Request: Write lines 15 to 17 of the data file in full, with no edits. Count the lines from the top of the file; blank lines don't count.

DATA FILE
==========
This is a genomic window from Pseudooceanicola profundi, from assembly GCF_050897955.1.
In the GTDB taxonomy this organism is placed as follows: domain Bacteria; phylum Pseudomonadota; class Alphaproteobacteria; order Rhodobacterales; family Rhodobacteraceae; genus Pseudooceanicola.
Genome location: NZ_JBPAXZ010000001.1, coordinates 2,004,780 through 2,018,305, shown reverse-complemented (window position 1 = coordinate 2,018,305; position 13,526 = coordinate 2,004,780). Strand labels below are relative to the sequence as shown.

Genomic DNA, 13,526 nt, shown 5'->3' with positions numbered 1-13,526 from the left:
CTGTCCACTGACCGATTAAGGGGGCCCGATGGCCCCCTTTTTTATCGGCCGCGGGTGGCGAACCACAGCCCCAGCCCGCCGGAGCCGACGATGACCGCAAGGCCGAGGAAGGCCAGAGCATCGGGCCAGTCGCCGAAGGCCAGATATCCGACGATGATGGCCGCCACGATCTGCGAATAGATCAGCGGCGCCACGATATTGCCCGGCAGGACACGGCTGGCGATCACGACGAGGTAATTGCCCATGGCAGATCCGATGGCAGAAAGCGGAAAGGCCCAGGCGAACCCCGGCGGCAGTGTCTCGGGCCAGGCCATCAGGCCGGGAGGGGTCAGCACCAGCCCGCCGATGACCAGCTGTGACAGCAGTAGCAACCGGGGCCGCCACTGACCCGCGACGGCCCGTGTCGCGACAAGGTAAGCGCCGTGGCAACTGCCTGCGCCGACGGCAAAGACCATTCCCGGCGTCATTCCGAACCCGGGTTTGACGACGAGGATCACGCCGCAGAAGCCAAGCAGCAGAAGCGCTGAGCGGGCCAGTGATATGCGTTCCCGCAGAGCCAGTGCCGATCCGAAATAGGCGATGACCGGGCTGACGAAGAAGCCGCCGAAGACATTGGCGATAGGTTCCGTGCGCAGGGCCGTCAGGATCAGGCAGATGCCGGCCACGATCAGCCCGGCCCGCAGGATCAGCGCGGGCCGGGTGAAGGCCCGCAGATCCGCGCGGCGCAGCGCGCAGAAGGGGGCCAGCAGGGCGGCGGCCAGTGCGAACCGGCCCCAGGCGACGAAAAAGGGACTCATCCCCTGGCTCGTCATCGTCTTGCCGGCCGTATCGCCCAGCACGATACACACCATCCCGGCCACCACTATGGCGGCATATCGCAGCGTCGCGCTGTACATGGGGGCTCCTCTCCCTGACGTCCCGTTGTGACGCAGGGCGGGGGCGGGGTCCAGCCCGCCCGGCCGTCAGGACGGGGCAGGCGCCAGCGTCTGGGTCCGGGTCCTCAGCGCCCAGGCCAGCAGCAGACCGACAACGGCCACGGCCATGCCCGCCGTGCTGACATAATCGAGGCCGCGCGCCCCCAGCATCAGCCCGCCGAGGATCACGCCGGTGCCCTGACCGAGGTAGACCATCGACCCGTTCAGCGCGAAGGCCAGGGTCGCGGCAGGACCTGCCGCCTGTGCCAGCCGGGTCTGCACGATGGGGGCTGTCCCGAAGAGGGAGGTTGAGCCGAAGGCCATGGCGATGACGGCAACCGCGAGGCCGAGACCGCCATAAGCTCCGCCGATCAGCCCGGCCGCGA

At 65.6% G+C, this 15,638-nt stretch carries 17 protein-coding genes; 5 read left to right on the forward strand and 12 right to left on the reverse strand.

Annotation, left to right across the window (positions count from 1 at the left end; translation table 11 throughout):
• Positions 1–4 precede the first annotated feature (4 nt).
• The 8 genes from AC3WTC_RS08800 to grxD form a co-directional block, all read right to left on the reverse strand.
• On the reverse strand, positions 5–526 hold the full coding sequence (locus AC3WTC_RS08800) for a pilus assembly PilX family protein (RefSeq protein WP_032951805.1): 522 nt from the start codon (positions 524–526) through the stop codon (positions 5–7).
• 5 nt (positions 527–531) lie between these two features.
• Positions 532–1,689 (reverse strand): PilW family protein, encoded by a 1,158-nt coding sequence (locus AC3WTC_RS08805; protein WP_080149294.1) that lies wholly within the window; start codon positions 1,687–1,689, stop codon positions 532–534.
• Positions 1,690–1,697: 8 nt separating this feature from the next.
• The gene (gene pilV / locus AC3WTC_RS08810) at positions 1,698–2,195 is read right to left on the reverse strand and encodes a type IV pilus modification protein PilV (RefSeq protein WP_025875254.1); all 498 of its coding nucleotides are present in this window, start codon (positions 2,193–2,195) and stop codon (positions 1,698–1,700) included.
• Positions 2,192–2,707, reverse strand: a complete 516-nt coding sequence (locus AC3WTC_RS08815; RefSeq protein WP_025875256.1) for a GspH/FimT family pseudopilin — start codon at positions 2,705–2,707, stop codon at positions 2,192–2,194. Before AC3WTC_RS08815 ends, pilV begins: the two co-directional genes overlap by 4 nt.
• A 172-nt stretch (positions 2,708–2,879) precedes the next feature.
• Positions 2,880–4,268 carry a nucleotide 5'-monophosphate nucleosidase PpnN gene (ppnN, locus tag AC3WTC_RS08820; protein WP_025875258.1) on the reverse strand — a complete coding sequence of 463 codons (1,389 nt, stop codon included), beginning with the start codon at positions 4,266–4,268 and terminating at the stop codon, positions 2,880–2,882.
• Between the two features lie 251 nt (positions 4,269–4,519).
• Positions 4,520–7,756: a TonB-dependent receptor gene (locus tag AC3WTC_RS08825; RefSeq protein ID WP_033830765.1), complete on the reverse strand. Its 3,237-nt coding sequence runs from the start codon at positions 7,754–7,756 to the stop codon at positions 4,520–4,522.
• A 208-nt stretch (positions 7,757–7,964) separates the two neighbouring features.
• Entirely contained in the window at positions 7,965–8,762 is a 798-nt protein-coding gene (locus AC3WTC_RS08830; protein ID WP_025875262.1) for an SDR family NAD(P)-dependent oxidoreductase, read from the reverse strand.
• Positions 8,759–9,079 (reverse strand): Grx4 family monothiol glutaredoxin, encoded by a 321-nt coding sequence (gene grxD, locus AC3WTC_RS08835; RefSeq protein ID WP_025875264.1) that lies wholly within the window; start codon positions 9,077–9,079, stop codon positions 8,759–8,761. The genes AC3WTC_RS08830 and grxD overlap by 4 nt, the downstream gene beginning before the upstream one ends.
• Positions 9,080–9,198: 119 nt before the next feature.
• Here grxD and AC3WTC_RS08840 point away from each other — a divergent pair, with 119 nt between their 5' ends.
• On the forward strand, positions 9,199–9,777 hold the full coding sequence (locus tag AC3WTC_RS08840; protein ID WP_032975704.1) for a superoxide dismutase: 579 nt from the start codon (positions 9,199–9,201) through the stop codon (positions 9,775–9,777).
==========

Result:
• Positions 2,192–2,707, reverse strand: a complete 516-nt coding sequence (locus AC3WTC_RS08815; RefSeq protein WP_025875256.1) for a GspH/FimT family pseudopilin — start codon at positions 2,705–2,707, stop codon at positions 2,192–2,194. Before AC3WTC_RS08815 ends, pilV begins: the two co-directional genes overlap by 4 nt.
• A 172-nt stretch (positions 2,708–2,879) precedes the next feature.
• Positions 2,880–4,268 carry a nucleotide 5'-monophosphate nucleosidase PpnN gene (ppnN, locus tag AC3WTC_RS08820; protein WP_025875258.1) on the reverse strand — a complete coding sequence of 463 codons (1,389 nt, stop codon included), beginning with the start codon at positions 4,266–4,268 and terminating at the stop codon, positions 2,880–2,882.